Retailers still holding back
South African retailers are loathe to spend money, particularly relating to IT, even when said investments may save them.
IT penetration in the local retail sector veers from the sublime to the ridiculous. High-end retailers have sophisticated systems, while some mom-and-pop shops consider calculators to be hi-tech.
For a sector with incredibly tight margins and enormous logistical challenges, IT has a lot to offer the retail industry, but IT costs money and retailers, it seems, do not like to spend any capital.
"Retail is an historically margin-conscious sector; and retailers are tight in terms of what they spend on infrastructure. What they have done historically is to try to sweat assets for as long as they can," says Neels van Tonder, CEO of UCS Software Manufacturing, which supplies software to the retail industry.
"Some retailers have significant investments in IT, particularly high-end retailers, for example, Foschini, which has 1 400 stores with the requisite networking, terminals and business applications. In retail, we used to talk about a five- to seven-year refresh cycle; that has now gone up to 12 years. The trend is to eke out as much as they can of investments going forward," he adds.
Retail is an historically margin-conscious sector.Neels van Tonder, CEO, UCS Software Manufacturing Careful
The reason that retailers hang onto said systems for so long, costs aside, is primarily because of sustainability issues.
Says Van Tonder: "It's like the banks; it's been suggested that if their systems are down consecutively for three days, they will go out of business. It's the same for retailers. If they cannot transact, they don't have a business. The IT investments that have been made are strategic, especially on the transaction platforms side. If the system is robust and stable, retailers will try to eke out as much of it as possible."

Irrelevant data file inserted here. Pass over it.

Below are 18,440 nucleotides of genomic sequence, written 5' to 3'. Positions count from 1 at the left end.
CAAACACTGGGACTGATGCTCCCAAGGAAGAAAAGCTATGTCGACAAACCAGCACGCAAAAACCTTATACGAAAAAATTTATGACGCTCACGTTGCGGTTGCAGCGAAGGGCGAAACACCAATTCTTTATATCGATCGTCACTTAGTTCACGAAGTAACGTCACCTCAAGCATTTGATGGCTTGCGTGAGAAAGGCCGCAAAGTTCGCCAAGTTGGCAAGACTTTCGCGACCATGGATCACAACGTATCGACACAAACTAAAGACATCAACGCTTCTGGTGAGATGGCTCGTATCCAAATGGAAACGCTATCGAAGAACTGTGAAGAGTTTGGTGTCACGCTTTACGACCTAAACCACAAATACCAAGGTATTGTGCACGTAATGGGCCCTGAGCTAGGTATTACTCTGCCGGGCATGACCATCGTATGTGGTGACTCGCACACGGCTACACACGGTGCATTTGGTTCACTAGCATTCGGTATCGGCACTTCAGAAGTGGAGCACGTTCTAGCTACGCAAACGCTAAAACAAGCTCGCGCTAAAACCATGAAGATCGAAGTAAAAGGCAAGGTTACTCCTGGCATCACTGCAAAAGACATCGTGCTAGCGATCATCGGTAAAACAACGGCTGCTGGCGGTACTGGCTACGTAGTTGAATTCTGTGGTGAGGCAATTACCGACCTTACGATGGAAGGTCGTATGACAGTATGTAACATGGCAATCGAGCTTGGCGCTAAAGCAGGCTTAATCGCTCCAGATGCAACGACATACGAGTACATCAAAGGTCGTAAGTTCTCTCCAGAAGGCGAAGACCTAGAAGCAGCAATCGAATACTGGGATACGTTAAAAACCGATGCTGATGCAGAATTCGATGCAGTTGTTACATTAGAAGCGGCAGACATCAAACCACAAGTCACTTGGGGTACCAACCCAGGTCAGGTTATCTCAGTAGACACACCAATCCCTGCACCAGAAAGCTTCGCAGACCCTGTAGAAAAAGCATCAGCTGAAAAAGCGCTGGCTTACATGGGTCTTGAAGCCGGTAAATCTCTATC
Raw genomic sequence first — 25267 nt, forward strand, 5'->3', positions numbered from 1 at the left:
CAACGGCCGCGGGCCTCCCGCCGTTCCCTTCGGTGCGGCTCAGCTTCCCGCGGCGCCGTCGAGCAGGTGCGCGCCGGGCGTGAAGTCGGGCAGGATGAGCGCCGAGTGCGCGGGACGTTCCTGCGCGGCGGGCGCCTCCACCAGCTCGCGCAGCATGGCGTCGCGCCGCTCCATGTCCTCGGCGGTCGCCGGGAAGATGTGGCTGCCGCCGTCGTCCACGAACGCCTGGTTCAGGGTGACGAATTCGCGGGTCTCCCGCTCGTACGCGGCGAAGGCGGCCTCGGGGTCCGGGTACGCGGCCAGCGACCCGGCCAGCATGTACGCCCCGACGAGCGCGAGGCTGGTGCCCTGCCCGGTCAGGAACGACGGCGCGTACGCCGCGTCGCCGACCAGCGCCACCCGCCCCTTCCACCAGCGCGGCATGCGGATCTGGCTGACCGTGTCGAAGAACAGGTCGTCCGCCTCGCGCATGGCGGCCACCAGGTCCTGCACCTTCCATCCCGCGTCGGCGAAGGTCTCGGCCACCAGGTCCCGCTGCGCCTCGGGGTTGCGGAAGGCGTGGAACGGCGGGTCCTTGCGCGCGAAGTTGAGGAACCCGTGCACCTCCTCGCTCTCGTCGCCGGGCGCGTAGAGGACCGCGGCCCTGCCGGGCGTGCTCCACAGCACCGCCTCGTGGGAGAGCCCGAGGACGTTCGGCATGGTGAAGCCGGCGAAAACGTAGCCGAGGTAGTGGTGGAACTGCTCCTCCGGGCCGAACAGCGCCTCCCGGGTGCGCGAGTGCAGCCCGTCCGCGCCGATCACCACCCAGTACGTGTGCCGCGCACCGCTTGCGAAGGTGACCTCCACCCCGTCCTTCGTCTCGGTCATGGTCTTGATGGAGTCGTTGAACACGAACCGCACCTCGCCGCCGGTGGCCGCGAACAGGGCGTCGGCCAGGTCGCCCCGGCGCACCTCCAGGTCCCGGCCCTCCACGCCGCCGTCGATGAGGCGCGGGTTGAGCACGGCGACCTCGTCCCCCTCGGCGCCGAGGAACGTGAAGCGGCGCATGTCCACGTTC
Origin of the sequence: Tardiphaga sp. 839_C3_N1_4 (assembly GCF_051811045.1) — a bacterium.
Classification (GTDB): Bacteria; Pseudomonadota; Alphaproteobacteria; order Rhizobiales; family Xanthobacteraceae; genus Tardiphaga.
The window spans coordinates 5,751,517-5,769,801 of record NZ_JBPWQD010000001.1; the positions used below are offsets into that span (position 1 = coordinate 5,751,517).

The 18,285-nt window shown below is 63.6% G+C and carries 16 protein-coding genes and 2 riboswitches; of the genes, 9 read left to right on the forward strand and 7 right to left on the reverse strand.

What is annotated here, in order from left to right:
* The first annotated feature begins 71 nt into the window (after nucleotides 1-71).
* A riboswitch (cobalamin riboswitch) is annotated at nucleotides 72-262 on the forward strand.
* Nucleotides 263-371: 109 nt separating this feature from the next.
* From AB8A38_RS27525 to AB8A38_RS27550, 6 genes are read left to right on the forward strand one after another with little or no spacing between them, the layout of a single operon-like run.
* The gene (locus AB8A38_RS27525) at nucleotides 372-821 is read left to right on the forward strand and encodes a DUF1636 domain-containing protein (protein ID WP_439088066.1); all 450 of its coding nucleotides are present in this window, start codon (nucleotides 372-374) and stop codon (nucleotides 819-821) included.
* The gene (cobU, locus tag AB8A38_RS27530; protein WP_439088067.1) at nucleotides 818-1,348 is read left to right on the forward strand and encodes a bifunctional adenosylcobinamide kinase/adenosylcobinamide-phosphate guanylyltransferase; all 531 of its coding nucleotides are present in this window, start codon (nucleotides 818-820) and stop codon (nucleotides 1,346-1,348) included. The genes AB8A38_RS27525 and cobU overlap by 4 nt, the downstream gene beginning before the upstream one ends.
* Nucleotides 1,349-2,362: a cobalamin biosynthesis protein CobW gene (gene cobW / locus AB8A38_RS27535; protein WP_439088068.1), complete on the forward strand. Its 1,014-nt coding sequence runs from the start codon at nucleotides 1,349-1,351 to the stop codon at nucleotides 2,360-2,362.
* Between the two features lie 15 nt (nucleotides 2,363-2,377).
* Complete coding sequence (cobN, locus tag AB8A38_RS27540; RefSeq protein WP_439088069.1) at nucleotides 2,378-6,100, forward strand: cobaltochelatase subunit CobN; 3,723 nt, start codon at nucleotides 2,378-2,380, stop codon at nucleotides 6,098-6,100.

While it could be said that technology can and does contribute to reducing costs, IT is still a cost-centre in the majority of local organisations. A retailer that goes ahead with a project, which may run over time and budget, and will likely cause at least some unexpected down time, is taking a big risk, particularly given the looming recession.
Where progress has been made, on the other hand, is in the drive towards introducing standards.
"This is a complete turnaround from previous years where vendors focused on competitive differentiation. We went through an era where standards were actively undermined," notes Van Tonder.
Vendors are now focusing on collaboration, as is the retail industry itself. Initiatives like the Efficient Consumer Response (ECR) Forum and the product data catalogue (PDC) were initiated to help smooth retail supply chains and reduce costs.
The PDC, for example, aims to be one catalogue where each product (and variants thereof) has one code, which all retailers can use when placing orders. This will mean that people ordering 12 boxes of 600g Baker's Marie Biscuits packs will get that, and not twenty 300g packs because the person on the phone has misunderstood the order. Sending back goods, issuing credit notes and re-ordering is time-consuming and expensive. Eliminating these problems would be of great benefit.
That said, the aforementioned initiatives are not going ahead at great pace.
"We have the Consumer Goods Council and the ECR Forum, which are supposed to help all the different industry players work well together, but they don't work because retailers are reluctant to share information," says Colleen Rose, IT director of Smollan Group, which provides availability, visibility and intelligence for a vast spectrum of brands in the FMCG space.
"Everyone's talking about RFID and how it's going to come in and save everyone, but it will be the same situation - the retailers will have the information and won't be willing to share it."
The first thing [big retailers] do is cut their IT budget.Marc Layne, service delivery manager, Faritec Reduction